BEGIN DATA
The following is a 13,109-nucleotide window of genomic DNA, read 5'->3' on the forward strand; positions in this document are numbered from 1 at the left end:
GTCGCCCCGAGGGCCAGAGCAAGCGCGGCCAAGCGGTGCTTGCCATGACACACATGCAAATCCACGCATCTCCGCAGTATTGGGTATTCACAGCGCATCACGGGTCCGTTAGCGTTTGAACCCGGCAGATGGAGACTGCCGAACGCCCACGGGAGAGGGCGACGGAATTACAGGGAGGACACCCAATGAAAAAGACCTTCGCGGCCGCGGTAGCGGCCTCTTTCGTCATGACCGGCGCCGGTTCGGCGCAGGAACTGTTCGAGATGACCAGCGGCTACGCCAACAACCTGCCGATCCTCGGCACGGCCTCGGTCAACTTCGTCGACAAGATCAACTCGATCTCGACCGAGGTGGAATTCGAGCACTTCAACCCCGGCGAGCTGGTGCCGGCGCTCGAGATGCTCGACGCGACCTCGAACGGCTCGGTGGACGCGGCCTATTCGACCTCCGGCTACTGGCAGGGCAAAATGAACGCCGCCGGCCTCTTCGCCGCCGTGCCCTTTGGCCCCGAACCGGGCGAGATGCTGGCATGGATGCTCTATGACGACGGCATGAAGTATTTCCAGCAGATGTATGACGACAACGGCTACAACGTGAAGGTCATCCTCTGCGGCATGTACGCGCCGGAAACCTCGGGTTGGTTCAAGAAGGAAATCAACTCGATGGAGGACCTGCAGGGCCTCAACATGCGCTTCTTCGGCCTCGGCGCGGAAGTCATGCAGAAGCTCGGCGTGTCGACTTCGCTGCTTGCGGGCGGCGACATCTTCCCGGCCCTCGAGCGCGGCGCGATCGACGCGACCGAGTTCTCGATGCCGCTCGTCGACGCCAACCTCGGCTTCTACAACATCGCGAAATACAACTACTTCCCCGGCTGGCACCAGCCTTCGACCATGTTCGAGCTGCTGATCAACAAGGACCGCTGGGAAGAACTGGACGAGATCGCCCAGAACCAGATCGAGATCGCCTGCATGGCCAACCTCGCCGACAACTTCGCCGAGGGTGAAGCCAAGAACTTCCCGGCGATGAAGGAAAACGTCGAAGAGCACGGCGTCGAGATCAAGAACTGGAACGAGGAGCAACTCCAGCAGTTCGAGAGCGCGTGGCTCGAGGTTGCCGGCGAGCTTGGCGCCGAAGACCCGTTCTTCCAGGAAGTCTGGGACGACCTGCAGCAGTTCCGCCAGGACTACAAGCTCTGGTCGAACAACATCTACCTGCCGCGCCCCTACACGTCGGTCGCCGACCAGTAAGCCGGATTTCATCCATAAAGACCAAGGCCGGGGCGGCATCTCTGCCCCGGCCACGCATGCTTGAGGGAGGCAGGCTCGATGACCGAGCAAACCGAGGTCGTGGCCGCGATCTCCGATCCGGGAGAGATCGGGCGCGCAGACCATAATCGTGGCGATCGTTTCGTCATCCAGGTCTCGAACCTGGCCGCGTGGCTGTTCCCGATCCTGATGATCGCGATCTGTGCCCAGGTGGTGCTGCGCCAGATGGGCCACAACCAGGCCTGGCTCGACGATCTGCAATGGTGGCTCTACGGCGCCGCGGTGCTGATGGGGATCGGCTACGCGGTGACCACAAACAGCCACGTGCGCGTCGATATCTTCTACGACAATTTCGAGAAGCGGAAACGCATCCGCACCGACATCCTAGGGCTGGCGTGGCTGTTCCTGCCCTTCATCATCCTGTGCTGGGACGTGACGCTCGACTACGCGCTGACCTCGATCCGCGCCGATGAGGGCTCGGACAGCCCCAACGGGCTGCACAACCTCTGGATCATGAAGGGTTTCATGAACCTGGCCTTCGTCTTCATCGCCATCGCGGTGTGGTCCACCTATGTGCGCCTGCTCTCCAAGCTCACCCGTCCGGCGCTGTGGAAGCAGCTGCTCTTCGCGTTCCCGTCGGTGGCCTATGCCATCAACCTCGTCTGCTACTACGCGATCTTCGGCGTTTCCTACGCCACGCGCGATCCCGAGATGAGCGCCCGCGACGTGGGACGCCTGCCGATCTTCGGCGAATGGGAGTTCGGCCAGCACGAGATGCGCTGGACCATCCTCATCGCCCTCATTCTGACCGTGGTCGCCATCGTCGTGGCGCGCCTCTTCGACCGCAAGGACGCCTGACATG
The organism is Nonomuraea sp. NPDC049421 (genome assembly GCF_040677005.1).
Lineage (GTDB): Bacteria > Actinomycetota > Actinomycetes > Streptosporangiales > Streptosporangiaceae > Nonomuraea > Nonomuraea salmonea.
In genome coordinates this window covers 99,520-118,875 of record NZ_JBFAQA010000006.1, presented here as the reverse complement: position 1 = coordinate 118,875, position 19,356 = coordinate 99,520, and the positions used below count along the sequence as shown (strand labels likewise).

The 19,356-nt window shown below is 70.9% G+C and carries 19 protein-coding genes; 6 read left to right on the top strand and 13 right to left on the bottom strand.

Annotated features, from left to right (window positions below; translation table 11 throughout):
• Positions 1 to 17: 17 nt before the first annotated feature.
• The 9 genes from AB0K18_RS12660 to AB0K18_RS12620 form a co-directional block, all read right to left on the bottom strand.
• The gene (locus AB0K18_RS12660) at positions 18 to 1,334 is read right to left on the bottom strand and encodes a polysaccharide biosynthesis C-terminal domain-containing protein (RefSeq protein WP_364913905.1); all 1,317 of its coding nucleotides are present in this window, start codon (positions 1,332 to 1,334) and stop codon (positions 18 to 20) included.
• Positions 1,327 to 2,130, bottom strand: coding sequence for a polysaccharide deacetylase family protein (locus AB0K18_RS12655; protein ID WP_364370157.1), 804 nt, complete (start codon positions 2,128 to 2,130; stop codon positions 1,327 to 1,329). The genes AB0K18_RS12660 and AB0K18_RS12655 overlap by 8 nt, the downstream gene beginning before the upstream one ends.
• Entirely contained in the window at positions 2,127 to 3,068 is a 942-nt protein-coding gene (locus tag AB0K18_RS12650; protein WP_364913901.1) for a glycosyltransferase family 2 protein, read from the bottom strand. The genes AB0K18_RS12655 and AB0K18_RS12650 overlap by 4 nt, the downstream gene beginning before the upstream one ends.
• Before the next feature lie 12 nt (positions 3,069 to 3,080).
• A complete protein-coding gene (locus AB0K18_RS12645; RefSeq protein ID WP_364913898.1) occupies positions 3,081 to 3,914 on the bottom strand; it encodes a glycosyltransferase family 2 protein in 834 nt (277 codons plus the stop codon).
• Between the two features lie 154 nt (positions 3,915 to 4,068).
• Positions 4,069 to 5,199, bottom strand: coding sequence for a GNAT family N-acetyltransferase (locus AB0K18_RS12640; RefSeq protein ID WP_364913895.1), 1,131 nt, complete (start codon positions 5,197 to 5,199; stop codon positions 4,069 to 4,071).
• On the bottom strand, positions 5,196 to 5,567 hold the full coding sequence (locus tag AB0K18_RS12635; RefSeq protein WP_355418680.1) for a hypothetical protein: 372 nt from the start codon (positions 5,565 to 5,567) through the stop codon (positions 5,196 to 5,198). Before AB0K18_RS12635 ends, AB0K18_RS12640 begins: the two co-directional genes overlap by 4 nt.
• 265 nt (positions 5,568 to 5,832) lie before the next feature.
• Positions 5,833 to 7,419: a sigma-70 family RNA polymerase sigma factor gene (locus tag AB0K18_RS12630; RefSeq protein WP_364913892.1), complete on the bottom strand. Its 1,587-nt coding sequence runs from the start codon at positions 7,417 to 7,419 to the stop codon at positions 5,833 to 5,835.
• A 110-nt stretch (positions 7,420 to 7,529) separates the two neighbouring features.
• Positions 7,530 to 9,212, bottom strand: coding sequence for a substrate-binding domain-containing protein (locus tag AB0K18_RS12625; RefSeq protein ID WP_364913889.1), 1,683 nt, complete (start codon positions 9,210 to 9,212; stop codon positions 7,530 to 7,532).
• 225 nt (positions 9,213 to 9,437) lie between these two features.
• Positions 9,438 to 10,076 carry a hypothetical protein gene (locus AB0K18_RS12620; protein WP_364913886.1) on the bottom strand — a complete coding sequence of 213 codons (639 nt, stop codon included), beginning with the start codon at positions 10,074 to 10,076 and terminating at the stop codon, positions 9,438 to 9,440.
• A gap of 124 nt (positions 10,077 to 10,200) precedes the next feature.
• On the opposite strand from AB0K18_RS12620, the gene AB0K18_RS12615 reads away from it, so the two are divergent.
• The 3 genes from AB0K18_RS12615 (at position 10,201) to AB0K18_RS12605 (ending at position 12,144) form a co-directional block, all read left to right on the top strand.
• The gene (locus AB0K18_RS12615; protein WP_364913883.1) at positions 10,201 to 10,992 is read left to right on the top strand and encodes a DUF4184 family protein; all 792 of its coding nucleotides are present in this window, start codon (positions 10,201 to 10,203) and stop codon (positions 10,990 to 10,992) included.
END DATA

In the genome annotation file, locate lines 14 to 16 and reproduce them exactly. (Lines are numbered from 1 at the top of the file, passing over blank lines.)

• A complete protein-coding gene (locus AB0K18_RS12645; RefSeq protein ID WP_364913898.1) occupies positions 3,081 to 3,914 on the bottom strand; it encodes a glycosyltransferase family 2 protein in 834 nt (277 codons plus the stop codon).
• Between the two features lie 154 nt (positions 3,915 to 4,068).
• Positions 4,069 to 5,199, bottom strand: coding sequence for a GNAT family N-acetyltransferase (locus AB0K18_RS12640; RefSeq protein ID WP_364913895.1), 1,131 nt, complete (start codon positions 5,197 to 5,199; stop codon positions 4,069 to 4,071).